The main difference between the two lies in their approach: social media monitoring is reactive, responding to an online community that is already there, while social media listening takes a motivated approach, utilizing data to find ways to increase exposure.

2. Preventing crisis and avoiding negative press

With the rise of cancel culture and internet boycotts, the social media space for brands can go one in two ways: it becomes a central hub where brands can share their stories and expand visibility, or it becomes a space for missteps to permanently take their place in a brand’s legacy.

With social media’s vast user base, negative press is notorious for turning into a worldwide phenomenon. Promotional campaigns intended to boost a company's image, can sometimes backfire and become PR nightmares. Without social media monitoring, PR experts can’t foresee a crisis and minimize the duration of the negative reaction.

Take, for instance, Domino’s 2009 rogue employees who posted a YouTube video showcasing contaminating ingredients suggesting it would go out to customers. The company's delayed response resulted in negative branding, and despite an apology from Domino's management, it proved ineffective in fixing the fallout.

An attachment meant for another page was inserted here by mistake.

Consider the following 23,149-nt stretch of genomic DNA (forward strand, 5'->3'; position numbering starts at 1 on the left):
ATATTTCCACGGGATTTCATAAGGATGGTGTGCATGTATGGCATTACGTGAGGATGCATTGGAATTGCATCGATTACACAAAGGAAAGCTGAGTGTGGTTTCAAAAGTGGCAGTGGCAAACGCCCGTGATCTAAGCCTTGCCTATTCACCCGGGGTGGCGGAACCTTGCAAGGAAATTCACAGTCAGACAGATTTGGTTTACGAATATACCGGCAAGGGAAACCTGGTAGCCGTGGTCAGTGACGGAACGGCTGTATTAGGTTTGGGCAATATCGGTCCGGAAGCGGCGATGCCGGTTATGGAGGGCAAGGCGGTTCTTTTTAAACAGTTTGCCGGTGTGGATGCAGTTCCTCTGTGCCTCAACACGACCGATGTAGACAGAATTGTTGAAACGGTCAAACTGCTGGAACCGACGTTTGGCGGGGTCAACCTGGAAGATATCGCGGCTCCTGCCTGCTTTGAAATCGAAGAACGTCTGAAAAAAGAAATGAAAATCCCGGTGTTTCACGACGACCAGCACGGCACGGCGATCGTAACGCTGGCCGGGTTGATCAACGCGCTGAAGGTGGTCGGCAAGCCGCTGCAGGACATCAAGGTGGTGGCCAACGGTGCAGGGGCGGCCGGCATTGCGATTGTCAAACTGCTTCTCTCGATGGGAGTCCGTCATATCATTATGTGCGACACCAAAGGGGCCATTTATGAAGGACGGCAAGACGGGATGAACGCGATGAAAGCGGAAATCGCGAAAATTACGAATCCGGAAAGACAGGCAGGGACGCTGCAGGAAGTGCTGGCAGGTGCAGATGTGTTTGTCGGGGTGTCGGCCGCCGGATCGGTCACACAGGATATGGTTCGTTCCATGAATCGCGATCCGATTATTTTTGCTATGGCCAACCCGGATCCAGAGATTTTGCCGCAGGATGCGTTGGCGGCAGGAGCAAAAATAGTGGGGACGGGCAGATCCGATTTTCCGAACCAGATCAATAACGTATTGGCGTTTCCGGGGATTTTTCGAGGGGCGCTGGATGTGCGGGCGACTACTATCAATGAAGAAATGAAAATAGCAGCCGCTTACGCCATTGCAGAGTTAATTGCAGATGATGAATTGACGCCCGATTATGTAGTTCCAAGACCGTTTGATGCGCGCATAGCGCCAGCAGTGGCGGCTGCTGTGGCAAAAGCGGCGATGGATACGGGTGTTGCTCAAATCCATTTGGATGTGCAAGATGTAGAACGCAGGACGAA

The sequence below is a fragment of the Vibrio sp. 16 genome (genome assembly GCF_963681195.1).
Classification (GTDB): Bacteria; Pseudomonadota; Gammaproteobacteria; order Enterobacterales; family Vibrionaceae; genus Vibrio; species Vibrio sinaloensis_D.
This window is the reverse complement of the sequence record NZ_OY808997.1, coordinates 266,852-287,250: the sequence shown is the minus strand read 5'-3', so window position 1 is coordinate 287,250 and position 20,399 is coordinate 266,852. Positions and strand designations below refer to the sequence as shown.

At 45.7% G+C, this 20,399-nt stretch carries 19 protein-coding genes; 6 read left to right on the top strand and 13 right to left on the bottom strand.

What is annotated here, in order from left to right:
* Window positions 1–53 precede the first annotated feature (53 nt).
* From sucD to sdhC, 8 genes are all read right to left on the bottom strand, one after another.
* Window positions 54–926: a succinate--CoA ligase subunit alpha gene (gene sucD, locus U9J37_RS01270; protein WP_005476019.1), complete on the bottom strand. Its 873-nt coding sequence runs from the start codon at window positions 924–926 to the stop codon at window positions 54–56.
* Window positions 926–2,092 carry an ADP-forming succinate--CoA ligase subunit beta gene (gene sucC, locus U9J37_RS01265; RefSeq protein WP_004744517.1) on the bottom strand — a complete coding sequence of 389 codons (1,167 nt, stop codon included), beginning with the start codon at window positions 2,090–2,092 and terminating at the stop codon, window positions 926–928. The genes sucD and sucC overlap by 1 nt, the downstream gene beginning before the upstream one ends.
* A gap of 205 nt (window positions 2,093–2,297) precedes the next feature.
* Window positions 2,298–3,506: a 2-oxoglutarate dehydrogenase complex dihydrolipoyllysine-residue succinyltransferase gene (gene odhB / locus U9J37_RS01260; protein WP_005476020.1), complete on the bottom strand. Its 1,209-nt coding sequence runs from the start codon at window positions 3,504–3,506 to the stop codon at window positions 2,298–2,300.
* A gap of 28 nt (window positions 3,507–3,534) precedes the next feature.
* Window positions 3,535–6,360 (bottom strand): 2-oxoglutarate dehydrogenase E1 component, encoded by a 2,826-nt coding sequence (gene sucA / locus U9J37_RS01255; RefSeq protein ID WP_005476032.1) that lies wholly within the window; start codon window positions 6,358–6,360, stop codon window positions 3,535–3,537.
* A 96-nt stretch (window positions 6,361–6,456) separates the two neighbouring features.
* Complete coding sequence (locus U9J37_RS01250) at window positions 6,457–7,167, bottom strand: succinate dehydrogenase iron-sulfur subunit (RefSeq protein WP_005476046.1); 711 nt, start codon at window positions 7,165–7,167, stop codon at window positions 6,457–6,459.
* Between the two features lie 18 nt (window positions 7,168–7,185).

3. Consolidating and compacting data

Mathematician Clive Humby declared in 2006, “Data is the new oil.” This proves true with social media data from platforms like Facebook, X, Instagram, and TikTok dictating your brand’s visibility and reach. Social media metrics have proven reliable for increasing brand awareness and measuring the correlation between campaign success and brand objectives.

While you may think that certain social media are not valuable for your brand. Let’s say you’re tackling Instagram metrics but disregarding X. This means you’re not utilizing all the data that will give you a complete picture of your PR efforts. It’s important to remember the more data you have of your brand, the better it can be consolidated.